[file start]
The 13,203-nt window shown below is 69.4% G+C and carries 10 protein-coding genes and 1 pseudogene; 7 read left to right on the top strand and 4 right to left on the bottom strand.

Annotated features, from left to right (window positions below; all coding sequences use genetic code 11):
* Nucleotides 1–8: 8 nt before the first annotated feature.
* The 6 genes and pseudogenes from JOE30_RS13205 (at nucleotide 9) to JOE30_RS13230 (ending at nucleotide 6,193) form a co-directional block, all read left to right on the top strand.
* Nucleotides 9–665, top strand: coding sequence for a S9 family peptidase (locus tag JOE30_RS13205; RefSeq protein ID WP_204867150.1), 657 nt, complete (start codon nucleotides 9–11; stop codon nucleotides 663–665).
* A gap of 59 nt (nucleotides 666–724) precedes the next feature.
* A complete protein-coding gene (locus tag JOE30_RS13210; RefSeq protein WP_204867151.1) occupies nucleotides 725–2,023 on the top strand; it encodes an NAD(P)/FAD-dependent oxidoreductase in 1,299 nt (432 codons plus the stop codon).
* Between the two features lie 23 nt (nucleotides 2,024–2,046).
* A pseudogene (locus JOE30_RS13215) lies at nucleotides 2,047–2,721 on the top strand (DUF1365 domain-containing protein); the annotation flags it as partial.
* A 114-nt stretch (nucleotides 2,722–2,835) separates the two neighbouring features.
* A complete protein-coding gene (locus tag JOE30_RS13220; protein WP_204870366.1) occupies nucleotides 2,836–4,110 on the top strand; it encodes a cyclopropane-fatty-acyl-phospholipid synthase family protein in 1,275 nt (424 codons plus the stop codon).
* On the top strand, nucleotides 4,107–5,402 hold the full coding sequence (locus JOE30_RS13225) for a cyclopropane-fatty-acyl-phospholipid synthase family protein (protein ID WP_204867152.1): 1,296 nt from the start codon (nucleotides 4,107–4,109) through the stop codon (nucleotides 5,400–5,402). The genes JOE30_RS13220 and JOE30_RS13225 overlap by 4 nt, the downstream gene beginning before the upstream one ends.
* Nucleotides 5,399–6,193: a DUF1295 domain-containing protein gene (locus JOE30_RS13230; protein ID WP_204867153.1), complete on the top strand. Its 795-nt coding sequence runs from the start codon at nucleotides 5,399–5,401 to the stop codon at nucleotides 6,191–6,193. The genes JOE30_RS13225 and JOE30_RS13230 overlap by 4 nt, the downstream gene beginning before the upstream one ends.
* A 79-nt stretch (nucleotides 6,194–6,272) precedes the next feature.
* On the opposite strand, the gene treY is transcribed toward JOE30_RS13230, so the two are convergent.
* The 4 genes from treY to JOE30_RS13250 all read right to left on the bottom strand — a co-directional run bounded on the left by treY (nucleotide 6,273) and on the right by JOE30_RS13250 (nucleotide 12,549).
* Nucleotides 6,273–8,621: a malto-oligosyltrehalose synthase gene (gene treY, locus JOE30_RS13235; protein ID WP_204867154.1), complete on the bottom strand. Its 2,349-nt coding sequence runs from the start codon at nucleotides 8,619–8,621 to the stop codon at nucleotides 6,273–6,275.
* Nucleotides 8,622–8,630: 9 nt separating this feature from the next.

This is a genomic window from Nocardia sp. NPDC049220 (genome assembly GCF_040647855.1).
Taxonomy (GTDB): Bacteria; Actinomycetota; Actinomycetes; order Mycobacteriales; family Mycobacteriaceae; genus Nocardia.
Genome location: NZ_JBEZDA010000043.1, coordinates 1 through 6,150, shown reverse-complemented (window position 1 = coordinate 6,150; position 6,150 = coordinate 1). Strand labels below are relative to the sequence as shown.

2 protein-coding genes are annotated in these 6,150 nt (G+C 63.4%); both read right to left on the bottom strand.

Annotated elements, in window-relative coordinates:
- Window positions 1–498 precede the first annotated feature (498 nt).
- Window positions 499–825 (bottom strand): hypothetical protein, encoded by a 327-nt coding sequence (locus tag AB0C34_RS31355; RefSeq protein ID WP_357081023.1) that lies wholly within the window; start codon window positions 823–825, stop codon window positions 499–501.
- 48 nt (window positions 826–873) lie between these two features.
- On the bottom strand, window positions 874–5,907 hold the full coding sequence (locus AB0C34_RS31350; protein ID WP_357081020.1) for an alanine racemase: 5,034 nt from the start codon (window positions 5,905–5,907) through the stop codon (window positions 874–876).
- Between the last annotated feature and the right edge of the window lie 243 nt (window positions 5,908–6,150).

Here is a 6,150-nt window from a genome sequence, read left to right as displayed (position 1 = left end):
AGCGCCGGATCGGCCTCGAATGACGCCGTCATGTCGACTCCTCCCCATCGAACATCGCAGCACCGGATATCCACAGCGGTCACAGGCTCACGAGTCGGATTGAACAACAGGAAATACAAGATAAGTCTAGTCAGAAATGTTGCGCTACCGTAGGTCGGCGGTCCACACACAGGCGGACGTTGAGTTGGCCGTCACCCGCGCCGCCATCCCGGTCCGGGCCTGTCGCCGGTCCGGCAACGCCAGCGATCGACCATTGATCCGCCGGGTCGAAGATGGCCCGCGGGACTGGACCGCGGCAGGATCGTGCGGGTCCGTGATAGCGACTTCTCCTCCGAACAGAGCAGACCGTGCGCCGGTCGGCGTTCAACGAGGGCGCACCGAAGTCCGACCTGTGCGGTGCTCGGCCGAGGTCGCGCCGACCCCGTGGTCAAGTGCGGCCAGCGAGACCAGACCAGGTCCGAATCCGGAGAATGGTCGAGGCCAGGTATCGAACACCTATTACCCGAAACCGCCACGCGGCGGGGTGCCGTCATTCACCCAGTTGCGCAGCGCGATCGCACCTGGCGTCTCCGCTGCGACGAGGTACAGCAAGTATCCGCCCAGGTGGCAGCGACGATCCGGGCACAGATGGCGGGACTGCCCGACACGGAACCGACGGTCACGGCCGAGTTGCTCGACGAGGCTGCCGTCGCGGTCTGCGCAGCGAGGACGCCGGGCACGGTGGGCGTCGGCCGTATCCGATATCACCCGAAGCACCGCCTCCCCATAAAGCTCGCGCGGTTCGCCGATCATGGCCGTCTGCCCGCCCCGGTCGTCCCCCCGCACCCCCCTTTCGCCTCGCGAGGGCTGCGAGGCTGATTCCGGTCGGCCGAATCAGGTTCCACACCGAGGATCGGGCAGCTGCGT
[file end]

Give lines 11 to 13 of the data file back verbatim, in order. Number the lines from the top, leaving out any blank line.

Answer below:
* A complete protein-coding gene (locus tag JOE30_RS13220; protein WP_204870366.1) occupies nucleotides 2,836–4,110 on the top strand; it encodes a cyclopropane-fatty-acyl-phospholipid synthase family protein in 1,275 nt (424 codons plus the stop codon).
* On the top strand, nucleotides 4,107–5,402 hold the full coding sequence (locus JOE30_RS13225) for a cyclopropane-fatty-acyl-phospholipid synthase family protein (protein ID WP_204867152.1): 1,296 nt from the start codon (nucleotides 4,107–4,109) through the stop codon (nucleotides 5,400–5,402). The genes JOE30_RS13220 and JOE30_RS13225 overlap by 4 nt, the downstream gene beginning before the upstream one ends.
* Nucleotides 5,399–6,193: a DUF1295 domain-containing protein gene (locus JOE30_RS13230; protein ID WP_204867153.1), complete on the top strand. Its 795-nt coding sequence runs from the start codon at nucleotides 5,399–5,401 to the stop codon at nucleotides 6,191–6,193. The genes JOE30_RS13225 and JOE30_RS13230 overlap by 4 nt, the downstream gene beginning before the upstream one ends.